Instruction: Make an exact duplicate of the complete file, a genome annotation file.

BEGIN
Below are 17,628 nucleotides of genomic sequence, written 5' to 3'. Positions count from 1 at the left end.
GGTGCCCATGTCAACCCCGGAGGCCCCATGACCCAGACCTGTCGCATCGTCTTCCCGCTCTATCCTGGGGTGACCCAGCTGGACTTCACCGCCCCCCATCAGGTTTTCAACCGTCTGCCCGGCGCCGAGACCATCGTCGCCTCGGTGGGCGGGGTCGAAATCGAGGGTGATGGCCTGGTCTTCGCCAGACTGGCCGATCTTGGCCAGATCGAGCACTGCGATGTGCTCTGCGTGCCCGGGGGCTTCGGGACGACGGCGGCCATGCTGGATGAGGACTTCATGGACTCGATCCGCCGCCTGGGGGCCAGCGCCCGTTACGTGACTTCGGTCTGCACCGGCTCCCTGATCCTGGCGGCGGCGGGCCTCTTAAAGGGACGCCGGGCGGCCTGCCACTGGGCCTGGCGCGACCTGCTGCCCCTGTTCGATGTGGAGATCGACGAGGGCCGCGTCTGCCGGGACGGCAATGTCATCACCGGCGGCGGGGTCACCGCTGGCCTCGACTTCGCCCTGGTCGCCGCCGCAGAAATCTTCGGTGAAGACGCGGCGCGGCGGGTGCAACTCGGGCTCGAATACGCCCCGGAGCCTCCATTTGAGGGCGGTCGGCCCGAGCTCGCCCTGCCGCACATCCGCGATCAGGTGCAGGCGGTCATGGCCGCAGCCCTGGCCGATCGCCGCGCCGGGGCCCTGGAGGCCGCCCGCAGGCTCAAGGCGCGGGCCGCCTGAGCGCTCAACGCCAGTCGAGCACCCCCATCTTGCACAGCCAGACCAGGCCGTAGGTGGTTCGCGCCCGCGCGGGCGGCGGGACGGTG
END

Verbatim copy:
Below are 17,628 nucleotides of genomic sequence, written 5' to 3'. Positions count from 1 at the left end.
GGTGCCCATGTCAACCCCGGAGGCCCCATGACCCAGACCTGTCGCATCGTCTTCCCGCTCTATCCTGGGGTGACCCAGCTGGACTTCACCGCCCCCCATCAGGTTTTCAACCGTCTGCCCGGCGCCGAGACCATCGTCGCCTCGGTGGGCGGGGTCGAAATCGAGGGTGATGGCCTGGTCTTCGCCAGACTGGCCGATCTTGGCCAGATCGAGCACTGCGATGTGCTCTGCGTGCCCGGGGGCTTCGGGACGACGGCGGCCATGCTGGATGAGGACTTCATGGACTCGATCCGCCGCCTGGGGGCCAGCGCCCGTTACGTGACTTCGGTCTGCACCGGCTCCCTGATCCTGGCGGCGGCGGGCCTCTTAAAGGGACGCCGGGCGGCCTGCCACTGGGCCTGGCGCGACCTGCTGCCCCTGTTCGATGTGGAGATCGACGAGGGCCGCGTCTGCCGGGACGGCAATGTCATCACCGGCGGCGGGGTCACCGCTGGCCTCGACTTCGCCCTGGTCGCCGCCGCAGAAATCTTCGGTGAAGACGCGGCGCGGCGGGTGCAACTCGGGCTCGAATACGCCCCGGAGCCTCCATTTGAGGGCGGTCGGCCCGAGCTCGCCCTGCCGCACATCCGCGATCAGGTGCAGGCGGTCATGGCCGCAGCCCTGGCCGATCGCCGCGCCGGGGCCCTGGAGGCCGCCCGCAGGCTCAAGGCGCGGGCCGCCTGAGCGCTCAACGCCAGTCGAGCACCCCCATCTTGCACAGCCAGACCAGGCCGTAGGTGGTTCGCGCCCGCGCGGGCGGCGGGACGGTG